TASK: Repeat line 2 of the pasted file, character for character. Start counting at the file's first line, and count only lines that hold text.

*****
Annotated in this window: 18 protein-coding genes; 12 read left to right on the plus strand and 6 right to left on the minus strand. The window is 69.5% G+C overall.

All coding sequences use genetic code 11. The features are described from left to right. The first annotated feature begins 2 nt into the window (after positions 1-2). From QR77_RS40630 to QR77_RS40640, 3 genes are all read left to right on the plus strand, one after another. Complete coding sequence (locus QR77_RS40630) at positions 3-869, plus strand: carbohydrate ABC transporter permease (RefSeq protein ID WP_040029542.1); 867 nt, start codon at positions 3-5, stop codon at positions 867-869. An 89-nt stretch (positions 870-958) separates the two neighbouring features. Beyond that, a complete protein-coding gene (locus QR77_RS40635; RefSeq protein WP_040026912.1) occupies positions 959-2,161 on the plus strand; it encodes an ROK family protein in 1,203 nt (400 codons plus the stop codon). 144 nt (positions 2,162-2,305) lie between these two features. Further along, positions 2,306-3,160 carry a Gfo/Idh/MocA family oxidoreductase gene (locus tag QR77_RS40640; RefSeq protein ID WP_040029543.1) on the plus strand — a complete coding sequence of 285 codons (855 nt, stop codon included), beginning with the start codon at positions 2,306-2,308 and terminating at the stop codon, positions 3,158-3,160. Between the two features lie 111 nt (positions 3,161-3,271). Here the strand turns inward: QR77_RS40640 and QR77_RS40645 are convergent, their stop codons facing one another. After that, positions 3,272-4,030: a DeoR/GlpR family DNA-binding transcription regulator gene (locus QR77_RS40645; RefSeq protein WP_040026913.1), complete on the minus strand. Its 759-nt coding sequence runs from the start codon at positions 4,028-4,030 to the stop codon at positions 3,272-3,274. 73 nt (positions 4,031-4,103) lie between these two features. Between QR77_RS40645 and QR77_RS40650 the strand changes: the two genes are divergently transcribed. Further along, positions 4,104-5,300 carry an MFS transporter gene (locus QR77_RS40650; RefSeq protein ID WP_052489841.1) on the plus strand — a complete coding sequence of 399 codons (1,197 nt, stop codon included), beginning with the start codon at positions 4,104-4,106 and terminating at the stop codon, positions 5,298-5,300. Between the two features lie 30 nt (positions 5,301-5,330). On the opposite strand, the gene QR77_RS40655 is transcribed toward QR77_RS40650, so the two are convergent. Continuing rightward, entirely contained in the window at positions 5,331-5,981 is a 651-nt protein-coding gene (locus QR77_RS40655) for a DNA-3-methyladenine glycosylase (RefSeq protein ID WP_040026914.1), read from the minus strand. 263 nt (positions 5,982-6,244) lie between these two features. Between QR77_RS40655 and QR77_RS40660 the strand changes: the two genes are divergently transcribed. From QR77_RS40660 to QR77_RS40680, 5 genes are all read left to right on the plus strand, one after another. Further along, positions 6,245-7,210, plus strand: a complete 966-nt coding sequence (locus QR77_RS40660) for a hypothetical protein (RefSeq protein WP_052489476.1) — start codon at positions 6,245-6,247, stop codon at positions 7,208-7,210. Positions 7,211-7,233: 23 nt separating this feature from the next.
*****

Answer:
All coding sequences use genetic code 11. The features are described from left to right. The first annotated feature begins 2 nt into the window (after positions 1-2). From QR77_RS40630 to QR77_RS40640, 3 genes are all read left to right on the plus strand, one after another. Complete coding sequence (locus QR77_RS40630) at positions 3-869, plus strand: carbohydrate ABC transporter permease (RefSeq protein ID WP_040029542.1); 867 nt, start codon at positions 3-5, stop codon at positions 867-869. An 89-nt stretch (positions 870-958) separates the two neighbouring features. Beyond that, a complete protein-coding gene (locus QR77_RS40635; RefSeq protein WP_040026912.1) occupies positions 959-2,161 on the plus strand; it encodes an ROK family protein in 1,203 nt (400 codons plus the stop codon). 144 nt (positions 2,162-2,305) lie between these two features. Further along, positions 2,306-3,160 carry a Gfo/Idh/MocA family oxidoreductase gene (locus tag QR77_RS40640; RefSeq protein ID WP_040029543.1) on the plus strand — a complete coding sequence of 285 codons (855 nt, stop codon included), beginning with the start codon at positions 2,306-2,308 and terminating at the stop codon, positions 3,158-3,160. Between the two features lie 111 nt (positions 3,161-3,271). Here the strand turns inward: QR77_RS40640 and QR77_RS40645 are convergent, their stop codons facing one another. After that, positions 3,272-4,030: a DeoR/GlpR family DNA-binding transcription regulator gene (locus QR77_RS40645; RefSeq protein WP_040026913.1), complete on the minus strand. Its 759-nt coding sequence runs from the start codon at positions 4,028-4,030 to the stop codon at positions 3,272-3,274. 73 nt (positions 4,031-4,103) lie between these two features. Between QR77_RS40645 and QR77_RS40650 the strand changes: the two genes are divergently transcribed. Further along, positions 4,104-5,300 carry an MFS transporter gene (locus QR77_RS40650; RefSeq protein ID WP_052489841.1) on the plus strand — a complete coding sequence of 399 codons (1,197 nt, stop codon included), beginning with the start codon at positions 4,104-4,106 and terminating at the stop codon, positions 5,298-5,300. Between the two features lie 30 nt (positions 5,301-5,330). On the opposite strand, the gene QR77_RS40655 is transcribed toward QR77_RS40650, so the two are convergent. Continuing rightward, entirely contained in the window at positions 5,331-5,981 is a 651-nt protein-coding gene (locus QR77_RS40655) for a DNA-3-methyladenine glycosylase (RefSeq protein ID WP_040026914.1), read from the minus strand. 263 nt (positions 5,982-6,244) lie between these two features. Between QR77_RS40655 and QR77_RS40660 the strand changes: the two genes are divergently transcribed. From QR77_RS40660 to QR77_RS40680, 5 genes are all read left to right on the plus strand, one after another. Further along, positions 6,245-7,210, plus strand: a complete 966-nt coding sequence (locus QR77_RS40660) for a hypothetical protein (RefSeq protein WP_052489476.1) — start codon at positions 6,245-6,247, stop codon at positions 7,208-7,210. Positions 7,211-7,233: 23 nt separating this feature from the next.